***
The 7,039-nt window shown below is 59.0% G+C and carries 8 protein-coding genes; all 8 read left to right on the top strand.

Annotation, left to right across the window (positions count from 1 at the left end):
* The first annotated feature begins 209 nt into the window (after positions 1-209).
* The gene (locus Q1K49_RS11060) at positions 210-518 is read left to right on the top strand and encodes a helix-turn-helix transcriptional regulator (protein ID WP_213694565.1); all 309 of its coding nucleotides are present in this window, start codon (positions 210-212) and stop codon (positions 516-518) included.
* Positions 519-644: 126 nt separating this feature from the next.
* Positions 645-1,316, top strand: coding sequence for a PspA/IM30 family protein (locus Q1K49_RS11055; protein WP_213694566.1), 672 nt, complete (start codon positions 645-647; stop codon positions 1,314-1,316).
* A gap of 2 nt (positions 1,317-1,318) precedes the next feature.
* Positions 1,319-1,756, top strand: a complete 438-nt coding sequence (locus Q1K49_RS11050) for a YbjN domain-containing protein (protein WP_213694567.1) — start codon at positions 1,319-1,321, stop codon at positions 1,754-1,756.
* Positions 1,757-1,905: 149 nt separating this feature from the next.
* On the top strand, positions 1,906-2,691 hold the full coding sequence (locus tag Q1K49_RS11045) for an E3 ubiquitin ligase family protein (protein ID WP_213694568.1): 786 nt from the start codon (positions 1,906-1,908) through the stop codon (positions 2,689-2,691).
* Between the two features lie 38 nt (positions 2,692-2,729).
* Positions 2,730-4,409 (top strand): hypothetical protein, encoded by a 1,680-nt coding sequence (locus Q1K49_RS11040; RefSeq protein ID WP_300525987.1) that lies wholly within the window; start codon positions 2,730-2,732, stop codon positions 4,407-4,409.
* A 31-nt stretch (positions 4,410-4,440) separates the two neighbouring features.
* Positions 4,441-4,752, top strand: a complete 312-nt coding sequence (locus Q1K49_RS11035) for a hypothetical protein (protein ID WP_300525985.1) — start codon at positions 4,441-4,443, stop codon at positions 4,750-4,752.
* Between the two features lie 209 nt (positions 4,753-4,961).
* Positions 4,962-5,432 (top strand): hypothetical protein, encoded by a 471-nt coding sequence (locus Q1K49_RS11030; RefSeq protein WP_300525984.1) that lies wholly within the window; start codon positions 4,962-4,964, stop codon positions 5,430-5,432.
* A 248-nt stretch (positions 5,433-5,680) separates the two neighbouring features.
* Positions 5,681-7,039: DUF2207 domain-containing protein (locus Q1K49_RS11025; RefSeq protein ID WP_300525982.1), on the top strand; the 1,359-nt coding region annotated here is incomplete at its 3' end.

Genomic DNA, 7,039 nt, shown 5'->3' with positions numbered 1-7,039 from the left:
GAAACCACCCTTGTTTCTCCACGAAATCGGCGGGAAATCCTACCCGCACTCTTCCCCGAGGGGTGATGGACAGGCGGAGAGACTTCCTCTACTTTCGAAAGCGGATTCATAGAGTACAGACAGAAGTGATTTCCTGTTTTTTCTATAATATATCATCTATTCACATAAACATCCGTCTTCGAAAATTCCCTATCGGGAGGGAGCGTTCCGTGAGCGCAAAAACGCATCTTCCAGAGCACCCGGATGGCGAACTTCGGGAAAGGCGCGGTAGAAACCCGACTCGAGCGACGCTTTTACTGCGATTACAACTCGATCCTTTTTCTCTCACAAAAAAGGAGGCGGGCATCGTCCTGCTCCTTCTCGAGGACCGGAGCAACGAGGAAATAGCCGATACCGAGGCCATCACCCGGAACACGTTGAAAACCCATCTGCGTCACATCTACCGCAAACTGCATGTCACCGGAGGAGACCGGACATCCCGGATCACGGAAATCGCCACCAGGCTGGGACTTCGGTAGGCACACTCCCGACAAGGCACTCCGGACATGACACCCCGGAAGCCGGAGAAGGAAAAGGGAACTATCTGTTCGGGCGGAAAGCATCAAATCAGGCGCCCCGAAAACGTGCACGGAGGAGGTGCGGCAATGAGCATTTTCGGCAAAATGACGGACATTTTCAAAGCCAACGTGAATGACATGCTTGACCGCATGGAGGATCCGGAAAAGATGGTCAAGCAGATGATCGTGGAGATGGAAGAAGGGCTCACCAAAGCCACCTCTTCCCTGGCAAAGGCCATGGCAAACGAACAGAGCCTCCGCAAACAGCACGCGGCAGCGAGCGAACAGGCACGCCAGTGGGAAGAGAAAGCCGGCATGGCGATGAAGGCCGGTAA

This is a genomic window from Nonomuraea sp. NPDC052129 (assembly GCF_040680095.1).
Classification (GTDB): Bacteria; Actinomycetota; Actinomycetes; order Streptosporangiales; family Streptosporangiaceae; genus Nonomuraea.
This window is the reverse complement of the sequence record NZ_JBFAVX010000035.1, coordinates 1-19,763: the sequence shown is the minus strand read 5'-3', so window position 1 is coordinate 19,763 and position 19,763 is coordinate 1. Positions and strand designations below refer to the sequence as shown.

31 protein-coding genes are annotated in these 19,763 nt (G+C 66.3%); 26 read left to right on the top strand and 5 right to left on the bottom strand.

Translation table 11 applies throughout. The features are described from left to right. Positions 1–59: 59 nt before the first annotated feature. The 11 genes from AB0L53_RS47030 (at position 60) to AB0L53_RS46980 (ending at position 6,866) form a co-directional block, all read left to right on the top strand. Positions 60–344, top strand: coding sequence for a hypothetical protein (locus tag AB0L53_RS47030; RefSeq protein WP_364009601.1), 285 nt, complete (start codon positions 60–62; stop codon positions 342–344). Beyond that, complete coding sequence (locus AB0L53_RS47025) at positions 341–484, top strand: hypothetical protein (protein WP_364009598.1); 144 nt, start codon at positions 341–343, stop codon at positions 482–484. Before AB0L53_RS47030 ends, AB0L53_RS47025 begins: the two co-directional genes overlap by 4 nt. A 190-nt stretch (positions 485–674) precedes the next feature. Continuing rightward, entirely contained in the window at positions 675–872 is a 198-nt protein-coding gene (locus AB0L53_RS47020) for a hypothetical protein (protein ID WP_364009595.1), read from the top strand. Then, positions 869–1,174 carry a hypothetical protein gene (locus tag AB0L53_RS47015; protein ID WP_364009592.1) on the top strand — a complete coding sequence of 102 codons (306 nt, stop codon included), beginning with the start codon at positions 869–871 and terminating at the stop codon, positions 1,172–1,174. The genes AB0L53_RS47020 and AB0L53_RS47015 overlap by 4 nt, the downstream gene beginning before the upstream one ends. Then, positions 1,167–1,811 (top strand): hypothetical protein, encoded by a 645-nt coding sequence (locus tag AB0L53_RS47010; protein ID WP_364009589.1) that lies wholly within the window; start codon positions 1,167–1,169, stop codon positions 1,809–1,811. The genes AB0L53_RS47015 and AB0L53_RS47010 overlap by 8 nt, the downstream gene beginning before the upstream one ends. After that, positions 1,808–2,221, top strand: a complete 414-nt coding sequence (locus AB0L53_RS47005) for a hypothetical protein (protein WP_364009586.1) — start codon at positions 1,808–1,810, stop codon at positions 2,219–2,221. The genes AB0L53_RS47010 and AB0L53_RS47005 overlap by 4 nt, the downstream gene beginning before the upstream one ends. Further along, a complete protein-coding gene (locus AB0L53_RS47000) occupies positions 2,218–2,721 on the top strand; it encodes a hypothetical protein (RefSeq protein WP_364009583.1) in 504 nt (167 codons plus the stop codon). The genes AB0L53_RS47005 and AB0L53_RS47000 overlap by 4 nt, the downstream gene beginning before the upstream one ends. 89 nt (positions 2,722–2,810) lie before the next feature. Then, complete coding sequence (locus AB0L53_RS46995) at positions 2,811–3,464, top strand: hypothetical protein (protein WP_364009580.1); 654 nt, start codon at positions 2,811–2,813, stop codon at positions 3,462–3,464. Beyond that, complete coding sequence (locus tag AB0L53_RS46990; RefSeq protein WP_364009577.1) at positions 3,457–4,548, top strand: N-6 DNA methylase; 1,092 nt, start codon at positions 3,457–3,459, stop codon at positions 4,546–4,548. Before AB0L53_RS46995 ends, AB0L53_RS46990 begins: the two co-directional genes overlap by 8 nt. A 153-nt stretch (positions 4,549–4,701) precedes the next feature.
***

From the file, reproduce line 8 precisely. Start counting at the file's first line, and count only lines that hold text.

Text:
* Positions 1,319-1,756, top strand: a complete 438-nt coding sequence (locus Q1K49_RS11050) for a YbjN domain-containing protein (protein WP_213694567.1) — start codon at positions 1,319-1,321, stop codon at positions 1,754-1,756.